Skip to main content

Tracing the Banjo Addiction: Waits, Cash and 'O Brother'

Music has taken me on a long and winding journey through many dissonant sounds and varying genres. My pursuit of learning how to play the five-string banjo began in 2008, but my obsession with the instrument started much earlier.

The first time I can remember liking any music that resembled old-time was in 2000 with the soundtrack to the Coen Brothers' movie, "O Brother, Where Art Thou?" The album, which was re-released last year with additional tracks, featured a mix of old country, traditional folk, and gospel songs. The soundtrack was so popular that it won five Grammy Awards that year.

My ears had recently opened to country-flavored music after becoming a fan of Johnny Cash, particularly his more stripped-down albums on the American label. Prior to that point, I had mostly listened to independent punk bands, like Nation of Ulysses, Universal Order of Armageddon, and Jawbreaker. My high school social life revolved around going to local bands, as my hometown (Kent, Ohio) had a thriving music scene in the 1990s.

Upon entering college in 1997, my musical tastes began to change toward a more eclectic sound, mostly due to my discovering Tom Waits. His gravelly voice, penchant for mixing genres, and incorporating what might be called "found sound" into his music was a springboard for me to expand my listening horizons.

During that same time, I picked up my first Cash records, a best-of album and "Live at San Quentin" on vinyl, both thrift store finds. Cash also covered a Waits' song, "Down There by the Train," on his first American Recordings album, released in 1994. After I became a fan of old-time music, I was thrilled to recognize Cash's "Cocaine Blues" as a retelling of the traditional murder ballad "Little Sadie."

When "O Brother" came out, I was transfixed by that old sound. I remember my parents rolling their eyes when I put the soundtrack on the stereo Christmas morning when I received it as a gift. However, my discovery of old-time music wouldn't happen for another eight years, after I developed an obsession for any music with the banjo and just had to learn to play the instrument.

Looking back now, though, the seeds of my banjo obsession were sewn more than a decade ago. It turns out one of my favorite Tom Waits songs, "Gun Street Girl," was accompanied by his playing the banjo on the album "Rain Dogs." which I've had since at least 1999, the year I first saw Waits live during the "Mule Variations" tour. Back then, I wouldn't have believed you if you told my I'd be playing the banjo today.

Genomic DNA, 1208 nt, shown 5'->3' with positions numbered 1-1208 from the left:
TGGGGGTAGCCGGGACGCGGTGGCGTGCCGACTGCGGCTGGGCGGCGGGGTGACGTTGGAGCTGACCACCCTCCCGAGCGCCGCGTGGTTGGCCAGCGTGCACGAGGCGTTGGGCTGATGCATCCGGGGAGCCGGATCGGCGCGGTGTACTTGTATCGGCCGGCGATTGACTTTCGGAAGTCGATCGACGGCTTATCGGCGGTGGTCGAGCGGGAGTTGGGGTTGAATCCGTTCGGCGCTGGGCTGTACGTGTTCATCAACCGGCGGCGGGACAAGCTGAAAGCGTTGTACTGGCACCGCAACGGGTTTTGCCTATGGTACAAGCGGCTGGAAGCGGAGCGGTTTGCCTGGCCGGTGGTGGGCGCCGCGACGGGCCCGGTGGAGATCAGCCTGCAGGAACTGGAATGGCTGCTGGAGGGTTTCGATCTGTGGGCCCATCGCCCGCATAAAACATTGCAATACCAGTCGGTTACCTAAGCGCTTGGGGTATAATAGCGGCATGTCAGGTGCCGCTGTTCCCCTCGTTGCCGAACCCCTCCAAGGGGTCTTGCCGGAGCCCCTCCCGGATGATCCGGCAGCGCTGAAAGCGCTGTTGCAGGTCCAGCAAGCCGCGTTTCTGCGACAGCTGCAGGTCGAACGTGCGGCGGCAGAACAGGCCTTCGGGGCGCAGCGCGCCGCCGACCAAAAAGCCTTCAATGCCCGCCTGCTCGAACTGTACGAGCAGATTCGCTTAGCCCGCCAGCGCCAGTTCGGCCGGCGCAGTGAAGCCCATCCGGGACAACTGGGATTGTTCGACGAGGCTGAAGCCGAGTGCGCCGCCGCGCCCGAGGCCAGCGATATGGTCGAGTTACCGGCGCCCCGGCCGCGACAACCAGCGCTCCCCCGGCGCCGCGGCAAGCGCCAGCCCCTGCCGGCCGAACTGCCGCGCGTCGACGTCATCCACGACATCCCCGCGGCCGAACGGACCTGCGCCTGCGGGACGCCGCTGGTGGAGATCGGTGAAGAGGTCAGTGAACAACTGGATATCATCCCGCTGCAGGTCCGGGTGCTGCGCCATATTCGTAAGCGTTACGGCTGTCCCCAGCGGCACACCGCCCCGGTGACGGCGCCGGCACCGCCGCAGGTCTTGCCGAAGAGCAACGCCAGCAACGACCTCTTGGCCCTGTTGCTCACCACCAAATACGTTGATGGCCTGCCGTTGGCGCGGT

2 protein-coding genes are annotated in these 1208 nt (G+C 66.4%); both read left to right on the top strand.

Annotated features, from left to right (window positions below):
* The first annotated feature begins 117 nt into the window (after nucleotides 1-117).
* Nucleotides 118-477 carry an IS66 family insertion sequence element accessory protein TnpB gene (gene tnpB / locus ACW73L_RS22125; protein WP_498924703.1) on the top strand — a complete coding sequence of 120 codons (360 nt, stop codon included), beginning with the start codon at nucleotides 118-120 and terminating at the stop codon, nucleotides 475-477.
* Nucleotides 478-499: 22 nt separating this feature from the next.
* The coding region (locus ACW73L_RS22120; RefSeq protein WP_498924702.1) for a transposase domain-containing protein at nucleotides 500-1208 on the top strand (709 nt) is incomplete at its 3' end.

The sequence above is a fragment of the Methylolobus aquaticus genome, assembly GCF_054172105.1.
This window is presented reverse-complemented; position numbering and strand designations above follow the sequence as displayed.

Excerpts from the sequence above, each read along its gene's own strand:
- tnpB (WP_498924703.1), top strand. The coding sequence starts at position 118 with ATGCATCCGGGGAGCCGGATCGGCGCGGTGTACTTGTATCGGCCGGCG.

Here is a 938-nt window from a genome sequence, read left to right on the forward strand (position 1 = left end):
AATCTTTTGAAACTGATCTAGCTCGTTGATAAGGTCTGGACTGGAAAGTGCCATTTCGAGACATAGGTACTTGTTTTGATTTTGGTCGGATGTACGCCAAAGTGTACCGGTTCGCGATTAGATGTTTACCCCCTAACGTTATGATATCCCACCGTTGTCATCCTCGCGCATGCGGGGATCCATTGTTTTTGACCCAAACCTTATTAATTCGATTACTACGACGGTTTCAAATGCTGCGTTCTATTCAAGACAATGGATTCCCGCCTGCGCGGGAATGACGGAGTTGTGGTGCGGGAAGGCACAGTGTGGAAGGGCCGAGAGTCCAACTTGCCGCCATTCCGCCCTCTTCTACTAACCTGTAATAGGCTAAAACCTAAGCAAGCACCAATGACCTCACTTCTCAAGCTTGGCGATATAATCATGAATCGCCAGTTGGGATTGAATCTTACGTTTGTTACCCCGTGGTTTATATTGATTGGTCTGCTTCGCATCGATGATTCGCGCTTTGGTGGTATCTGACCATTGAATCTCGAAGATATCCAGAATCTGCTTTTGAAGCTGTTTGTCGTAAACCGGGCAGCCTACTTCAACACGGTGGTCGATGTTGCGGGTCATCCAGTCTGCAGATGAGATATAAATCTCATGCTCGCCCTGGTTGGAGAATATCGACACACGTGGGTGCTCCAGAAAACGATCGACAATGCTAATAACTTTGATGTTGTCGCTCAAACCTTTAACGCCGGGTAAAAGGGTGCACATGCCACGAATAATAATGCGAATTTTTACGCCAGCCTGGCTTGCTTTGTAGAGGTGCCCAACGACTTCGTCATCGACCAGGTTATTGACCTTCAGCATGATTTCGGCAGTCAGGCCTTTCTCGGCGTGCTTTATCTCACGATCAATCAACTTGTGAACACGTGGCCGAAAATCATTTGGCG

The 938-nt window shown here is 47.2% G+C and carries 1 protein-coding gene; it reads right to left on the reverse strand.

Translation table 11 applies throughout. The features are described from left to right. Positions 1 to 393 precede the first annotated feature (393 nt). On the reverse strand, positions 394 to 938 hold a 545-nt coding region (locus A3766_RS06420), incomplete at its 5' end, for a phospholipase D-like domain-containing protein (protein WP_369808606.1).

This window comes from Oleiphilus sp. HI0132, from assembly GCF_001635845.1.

Popular posts from this blog

Getting Blitzed with Tom Collins

A little more than a year ago, Salem, Massachusetts-based banjo player and teacher Tom Collins embarked on a yearlong project he called Banjo Blitz. The weekly YouTube series provided short banjo lessons on technique. Each video is about five minutes long, give or take, and presents a short pattern — or “ostinato” — designed to teach and improve a specific aspect of banjo playing.

The mission was to get the audience “to practice clawhammer in discrete chunks every day without the burden of trying to memorize tunes,” Collins says. He wanted to build skills rather than repertoire.

“Let’s take the tune off the table,” says Collins, who has been teaching banjo for 11 years. “Let’s focus on a simple, mantra-like ostinato that can train your body how to execute a technique properly, while training your ears how to hear it properly. Let’s also make it so that you can do this every day without it sucking every spare minute from your life. The big dirty secret about learning how to play an ins…

Clawhammer Picks and You: A Review

Clawhammer picks are a useful tool for increasing volume or to overcome fingernail challenges, such as broken, too short or weak nails. There are all sorts of commercial and homemade solutions available for banjo players, but it can be difficult to decide which options to choose. Thankfully, I've already done some of the work for you.
Just to be clear, I prefer my natural fingernail for frailing. However, there was a time when I experimented with regularly using a pick, and there are instances now where I find that a pick is necessary. Today, I'll take you through the five options I've tried. These are all available online at prices ranging from about $1 to $13.

Reversed/Reshaped Dunlop Pick ($0.75)
This was the most common suggestion before other companies started addressing the gap in the clawhammer pick market. Take a bluegrass pick, flatten it out and wear it backwards. The problem is that it's hard to get the fit right. While Dunlop picks are cheap and readily avai…

Erynn Marshall, Mark Olitsky, Doug Unger: An Old-Time Smorgasbord in Peninsula, Ohio, for Music on the Porches, Sept. 23

Old-time music and banjo fans alike would do well to aim their GPS units toward Peninsula, Ohio, the historic village nestled in the Cuyahoga Valley National Park between Cleveland and Akron. This Saturday is Music on the Porches, which features a number of musical acts playing all around town, starting at 11 a.m. 
The showcase event is Saturday night at the G.A.R. Hall, an evening concert that will feature fiddler Erynn Marshall and multi-instrumentalist Carl Jones, the married old-time duo based in Galax, Virginia; followed by Sean Watkins, formerly of the progressive bluegrass band Nickel Creek; and finally headliner Tim O'Brien, who has recorded with everyone from Steve Martin to Dirk Powell, including the excellent "Songs From the Mountain" album with Powell and John Herrmann (one of my all-time favorites). Doors open at 6:30 p.m., with Marshall and Jones set to start at 7 p.m. Tickets are available online via Eventbrite
But wait, that's not all! 
Marshall wi…